|Duchy of Apulia|
|Sep 15 1066|
This Walkthrough begins at the 1066 start date. Starting earlier will change the owners of titles in de jure Sicily. The d'Hautevilles, Normans who control the bulk of southern Italy and one county in Sicily, start in a fairly strong position for expansion. The main goal for the player should be the formation of the Kingdom of Sicily, which can be done at the start, but is expensive to pull off. There's also little reason to rush for it, since no one else stands a chance to form it.
Because of the number of small, independent counties in the de jure territory of the Kingdom of Sicily, it is advisable to start eating them up (especially Sicily, where a number of easy holy wars will net you the whole island). The Muslims will be the first target, then after Sicily is formed, the rest of the counties that are rightfully part of the Sicilian crown.
Let's get started.
At the Beginning
Dispatch your councilors. Let your marshal and steward research techs in Apulia, your court chaplain work on converting Catanzaro (since that county belongs to you), and your spymaster study technology somewhere in the Middle East (I prefer Cairo for no particular reason). Your chancellor is not in great need now. You can send him to Byzantion to improve relations with the Byzantine Emperor. The idea behind this is that you should try to keep good relations up with him because the Kingdom of Sicily is de jure part of the BE, and you (I hope!) want to remain independent.
In terms of ambitions, it's a good idea to work toward getting the Duchy of Apulia under your control. It's a nice three-county duchy, and if you control all three counties, you won't have any negative relationship modifiers from counts within it. However, let's leave that be for now. It's better to wait until you've finished with the uniting of Sicily's de jure territory.
You should also take direct guardianship of your son and heir, Bohemond, so that you can shape him into the ruler you want him to be.
You will notice that Apulia has gavelkind succession, so upon Duke Robert's death, the Duchy of Calabria will be split off. We are prevented from changing succession laws because Duke Robert has reigned for only about nine years at the start, and some vassals have a negative opinion of him. Time and honorary titles will rectify these problems.
Our first course of action will be to enact primogeniture, then we can start expanding in Sicily. Note that we must enact primogeniture (or elective) before claiming the Kingdom title, or we'll be unable to change to Primogeniture due to our Crown Authority.
By mid-January of 1067, only two vassals had negative opinions of me: the count of Reggio, who I placated by offering him guardianship of a son that had come of age, and the prince-bishop of Benevento, to whom I gave an honorary title. Then it was easy to change the law. Unfortunately, this made the Beneventian man unhappy, and I have a small revolt risk. No matter, deal with that. Now that my counties are secured from passing out of my control, it's time to start warring.
Gaining the Island of Sicily
Wait some time for the two-county Muslim sheikh in Sicily to get involved in a war. He can raise just as many troops as you, but if he's preoccupied somewhere else, you stand a much better chance of winning. I called in my allies, Capua and Salerno (you start with both of these as allies through virtue of marriage), and we besieged Palermo while our enemy was attacking another Muslim on the island and getting crushed by his enemy's allies. I only had to fully occupy Palermo before he surrendered.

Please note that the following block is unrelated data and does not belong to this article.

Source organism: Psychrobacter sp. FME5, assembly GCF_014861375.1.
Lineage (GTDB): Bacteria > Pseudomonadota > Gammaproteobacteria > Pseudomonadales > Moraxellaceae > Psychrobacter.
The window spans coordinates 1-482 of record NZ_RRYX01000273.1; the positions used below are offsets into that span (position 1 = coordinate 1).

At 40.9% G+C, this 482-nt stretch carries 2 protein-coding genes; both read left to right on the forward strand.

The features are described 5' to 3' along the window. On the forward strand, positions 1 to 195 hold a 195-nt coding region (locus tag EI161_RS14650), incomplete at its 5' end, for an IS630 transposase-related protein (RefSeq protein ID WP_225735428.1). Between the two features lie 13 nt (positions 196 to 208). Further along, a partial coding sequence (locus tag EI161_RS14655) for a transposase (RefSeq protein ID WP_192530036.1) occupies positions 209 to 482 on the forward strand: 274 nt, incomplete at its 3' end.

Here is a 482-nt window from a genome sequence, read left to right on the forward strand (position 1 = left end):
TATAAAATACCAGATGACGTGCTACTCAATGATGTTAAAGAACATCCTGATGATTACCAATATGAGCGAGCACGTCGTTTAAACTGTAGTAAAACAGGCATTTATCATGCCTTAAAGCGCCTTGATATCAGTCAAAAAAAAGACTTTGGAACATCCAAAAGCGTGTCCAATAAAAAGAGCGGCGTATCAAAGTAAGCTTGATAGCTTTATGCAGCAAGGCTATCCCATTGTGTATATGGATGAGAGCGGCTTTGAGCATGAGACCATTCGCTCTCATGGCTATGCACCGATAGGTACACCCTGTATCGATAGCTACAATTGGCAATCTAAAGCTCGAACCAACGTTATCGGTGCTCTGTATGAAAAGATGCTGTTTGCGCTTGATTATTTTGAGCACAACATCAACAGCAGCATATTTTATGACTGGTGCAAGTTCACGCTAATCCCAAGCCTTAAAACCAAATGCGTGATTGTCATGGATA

Holy wars make this easy. Give your troops some time to recuperate, then go after the next.
But first, it seems that the Suleimids have declared Holy War for Calabria. Call in allies, accept offers to join the war. All that you'll have to do is somehow defeat the armies they land. You'll run up warscore just for having Calabria be unoccupied! Just a few months into the war, the Pope, the Duchy of Duklja, and Croatia all offered to join my war, and we defeated an army handily. In five short years, he surrendered, and I gained a good 130 gold out of it.
A quick and easy Holy War for Girgenti was won without the aid of any allies, as was the one for Trapani.
About now I started saving up to create the Kingdom of Sicily. You can really do it whenever you like, but it's easier to focus on it when you have some semblance of an income. The money gained from sieges and ransoming prisoners helps a lot, too.
The Kingdom of Sicily
Another holy war for Malta (not pictured), and now I had enough money (some 300 gold) to form the Kingdom of Sicily!
And now some easy wars with the mainland counties that aren't vassalised yet. Offer them vassalisation, and if they don't accept, a war will force them to.
From here, there are a few options. Expansion into North Africa should be initially easy, until you run into the Fatimids in the east or the Almoravids in the West. You can also go for the Mediterranean islands.
What may be most rewarding is attempting to unite Italy by getting the Kingdom of Italy from the HRE. The best method to do this will be to take counties off of rebels in the HRE. To do this, you'll need to get claims. Marry or fabricate. Sowing dissent with a good chancellor will be useful. You can set the goal of forming the Empire of Italia.
You may find yourself fighting off the Byzantine Empire at times. All I can say is get some allies and use terrain and defensive advantages. When feuding with a strong foe, be aggressive in taking lands during their civil wars to both weaken them slightly and misdirect their efforts away from your choicest lands. And good luck.